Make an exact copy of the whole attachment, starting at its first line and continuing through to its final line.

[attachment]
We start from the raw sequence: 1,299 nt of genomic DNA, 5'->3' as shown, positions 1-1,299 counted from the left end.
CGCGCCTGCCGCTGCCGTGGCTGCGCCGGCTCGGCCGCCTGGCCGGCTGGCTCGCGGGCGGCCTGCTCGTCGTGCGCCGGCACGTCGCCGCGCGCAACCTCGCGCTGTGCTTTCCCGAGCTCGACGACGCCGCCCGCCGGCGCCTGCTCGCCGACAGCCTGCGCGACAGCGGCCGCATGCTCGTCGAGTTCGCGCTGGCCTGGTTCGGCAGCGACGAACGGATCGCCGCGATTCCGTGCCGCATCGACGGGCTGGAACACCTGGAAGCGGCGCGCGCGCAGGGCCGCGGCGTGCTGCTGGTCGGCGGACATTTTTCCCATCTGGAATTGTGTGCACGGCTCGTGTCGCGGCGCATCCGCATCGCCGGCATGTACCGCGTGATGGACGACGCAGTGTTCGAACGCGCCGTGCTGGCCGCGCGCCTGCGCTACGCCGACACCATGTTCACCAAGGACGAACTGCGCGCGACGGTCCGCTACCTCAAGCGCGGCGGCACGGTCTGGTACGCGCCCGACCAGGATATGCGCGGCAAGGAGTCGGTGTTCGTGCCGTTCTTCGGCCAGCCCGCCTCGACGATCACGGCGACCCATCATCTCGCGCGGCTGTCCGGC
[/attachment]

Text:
We start from the raw sequence: 1,299 nt of genomic DNA, 5'->3' as shown, positions 1-1,299 counted from the left end.
CGCGCCTGCCGCTGCCGTGGCTGCGCCGGCTCGGCCGCCTGGCCGGCTGGCTCGCGGGCGGCCTGCTCGTCGTGCGCCGGCACGTCGCCGCGCGCAACCTCGCGCTGTGCTTTCCCGAGCTCGACGACGCCGCCCGCCGGCGCCTGCTCGCCGACAGCCTGCGCGACAGCGGCCGCATGCTCGTCGAGTTCGCGCTGGCCTGGTTCGGCAGCGACGAACGGATCGCCGCGATTCCGTGCCGCATCGACGGGCTGGAACACCTGGAAGCGGCGCGCGCGCAGGGCCGCGGCGTGCTGCTGGTCGGCGGACATTTTTCCCATCTGGAATTGTGTGCACGGCTCGTGTCGCGGCGCATCCGCATCGCCGGCATGTACCGCGTGATGGACGACGCAGTGTTCGAACGCGCCGTGCTGGCCGCGCGCCTGCGCTACGCCGACACCATGTTCACCAAGGACGAACTGCGCGCGACGGTCCGCTACCTCAAGCGCGGCGGCACGGTCTGGTACGCGCCCGACCAGGATATGCGCGGCAAGGAGTCGGTGTTCGTGCCGTTCTTCGGCCAGCCCGCCTCGACGATCACGGCGACCCATCATCTCGCGCGGCTGTCCGGC